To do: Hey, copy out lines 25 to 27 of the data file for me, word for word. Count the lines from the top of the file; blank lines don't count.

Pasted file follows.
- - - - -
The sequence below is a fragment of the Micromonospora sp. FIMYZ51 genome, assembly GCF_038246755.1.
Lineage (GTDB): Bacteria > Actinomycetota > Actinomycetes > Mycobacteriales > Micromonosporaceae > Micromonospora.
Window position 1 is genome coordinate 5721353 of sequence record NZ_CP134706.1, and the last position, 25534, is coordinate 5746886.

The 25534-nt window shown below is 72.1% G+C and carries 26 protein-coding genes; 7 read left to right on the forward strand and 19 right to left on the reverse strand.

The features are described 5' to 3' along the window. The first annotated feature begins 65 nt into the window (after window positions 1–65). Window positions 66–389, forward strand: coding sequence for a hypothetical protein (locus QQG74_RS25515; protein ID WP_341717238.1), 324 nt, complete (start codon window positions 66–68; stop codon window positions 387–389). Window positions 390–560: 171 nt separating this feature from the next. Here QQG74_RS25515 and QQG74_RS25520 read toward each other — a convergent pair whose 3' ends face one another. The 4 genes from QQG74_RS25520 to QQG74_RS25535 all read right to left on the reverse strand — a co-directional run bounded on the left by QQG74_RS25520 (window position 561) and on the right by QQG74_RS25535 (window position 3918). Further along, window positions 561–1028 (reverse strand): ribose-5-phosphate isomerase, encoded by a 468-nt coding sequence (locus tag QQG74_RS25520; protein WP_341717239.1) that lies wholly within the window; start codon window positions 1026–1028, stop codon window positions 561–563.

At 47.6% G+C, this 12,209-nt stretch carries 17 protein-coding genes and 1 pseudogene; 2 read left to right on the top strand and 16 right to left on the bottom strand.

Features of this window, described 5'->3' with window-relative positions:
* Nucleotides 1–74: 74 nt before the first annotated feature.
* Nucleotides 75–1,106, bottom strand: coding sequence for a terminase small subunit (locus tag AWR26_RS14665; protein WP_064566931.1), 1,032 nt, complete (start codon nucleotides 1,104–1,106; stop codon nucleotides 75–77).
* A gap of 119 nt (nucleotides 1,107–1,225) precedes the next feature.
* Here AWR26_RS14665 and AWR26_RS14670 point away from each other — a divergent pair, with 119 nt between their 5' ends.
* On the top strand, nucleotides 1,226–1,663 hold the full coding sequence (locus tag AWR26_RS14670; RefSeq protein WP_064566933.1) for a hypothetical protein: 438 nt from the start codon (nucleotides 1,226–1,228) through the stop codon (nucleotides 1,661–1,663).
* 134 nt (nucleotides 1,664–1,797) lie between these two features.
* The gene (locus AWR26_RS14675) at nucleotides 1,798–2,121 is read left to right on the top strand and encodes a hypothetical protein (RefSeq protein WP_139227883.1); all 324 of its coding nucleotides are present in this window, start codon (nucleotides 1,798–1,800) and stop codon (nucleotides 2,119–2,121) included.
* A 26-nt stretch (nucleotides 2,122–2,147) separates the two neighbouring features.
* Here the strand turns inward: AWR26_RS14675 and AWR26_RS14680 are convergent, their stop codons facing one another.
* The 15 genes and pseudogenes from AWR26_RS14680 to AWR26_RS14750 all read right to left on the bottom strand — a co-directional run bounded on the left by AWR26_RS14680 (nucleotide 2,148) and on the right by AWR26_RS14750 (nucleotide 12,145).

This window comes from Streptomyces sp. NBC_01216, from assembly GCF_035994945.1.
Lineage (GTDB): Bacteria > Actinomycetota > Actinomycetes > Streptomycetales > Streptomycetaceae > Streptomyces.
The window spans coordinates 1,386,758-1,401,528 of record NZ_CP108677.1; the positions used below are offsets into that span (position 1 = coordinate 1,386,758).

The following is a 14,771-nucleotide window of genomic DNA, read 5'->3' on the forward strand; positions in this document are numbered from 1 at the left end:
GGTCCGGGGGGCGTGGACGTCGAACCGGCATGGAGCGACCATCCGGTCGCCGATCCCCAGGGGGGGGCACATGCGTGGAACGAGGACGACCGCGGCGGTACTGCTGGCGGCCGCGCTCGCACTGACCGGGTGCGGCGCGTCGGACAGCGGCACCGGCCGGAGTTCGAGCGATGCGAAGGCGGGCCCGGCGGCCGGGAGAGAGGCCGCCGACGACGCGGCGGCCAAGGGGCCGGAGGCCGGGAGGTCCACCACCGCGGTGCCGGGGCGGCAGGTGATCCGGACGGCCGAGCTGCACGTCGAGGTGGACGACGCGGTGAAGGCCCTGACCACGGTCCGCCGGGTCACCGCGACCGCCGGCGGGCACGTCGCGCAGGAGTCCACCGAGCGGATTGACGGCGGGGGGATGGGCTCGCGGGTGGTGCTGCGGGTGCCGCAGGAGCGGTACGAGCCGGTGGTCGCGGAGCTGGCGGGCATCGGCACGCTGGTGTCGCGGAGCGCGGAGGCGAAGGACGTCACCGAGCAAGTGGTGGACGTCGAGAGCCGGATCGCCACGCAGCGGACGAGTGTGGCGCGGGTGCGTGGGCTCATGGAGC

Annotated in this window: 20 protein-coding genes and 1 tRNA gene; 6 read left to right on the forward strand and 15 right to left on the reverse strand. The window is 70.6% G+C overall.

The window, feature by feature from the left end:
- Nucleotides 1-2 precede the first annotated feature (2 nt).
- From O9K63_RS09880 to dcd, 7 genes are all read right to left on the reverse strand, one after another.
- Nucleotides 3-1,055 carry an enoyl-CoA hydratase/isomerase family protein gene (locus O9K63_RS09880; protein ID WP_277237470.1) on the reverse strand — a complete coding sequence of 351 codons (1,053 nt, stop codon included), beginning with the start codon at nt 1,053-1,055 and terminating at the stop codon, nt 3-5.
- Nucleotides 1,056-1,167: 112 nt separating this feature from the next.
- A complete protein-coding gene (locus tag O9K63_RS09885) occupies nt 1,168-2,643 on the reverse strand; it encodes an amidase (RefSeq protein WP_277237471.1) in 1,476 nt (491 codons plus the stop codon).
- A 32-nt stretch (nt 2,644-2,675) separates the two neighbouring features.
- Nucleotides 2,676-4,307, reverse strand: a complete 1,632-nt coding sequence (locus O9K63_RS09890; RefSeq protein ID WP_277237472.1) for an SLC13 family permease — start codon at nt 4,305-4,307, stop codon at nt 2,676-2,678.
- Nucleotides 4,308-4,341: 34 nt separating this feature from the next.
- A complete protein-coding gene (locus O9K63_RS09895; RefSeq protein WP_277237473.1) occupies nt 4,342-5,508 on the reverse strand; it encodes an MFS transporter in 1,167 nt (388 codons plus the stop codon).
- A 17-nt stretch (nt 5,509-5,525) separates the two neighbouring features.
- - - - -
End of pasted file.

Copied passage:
- Nucleotides 1-2 precede the first annotated feature (2 nt).
- From O9K63_RS09880 to dcd, 7 genes are all read right to left on the reverse strand, one after another.
- Nucleotides 3-1,055 carry an enoyl-CoA hydratase/isomerase family protein gene (locus O9K63_RS09880; protein ID WP_277237470.1) on the reverse strand — a complete coding sequence of 351 codons (1,053 nt, stop codon included), beginning with the start codon at nt 1,053-1,055 and terminating at the stop codon, nt 3-5.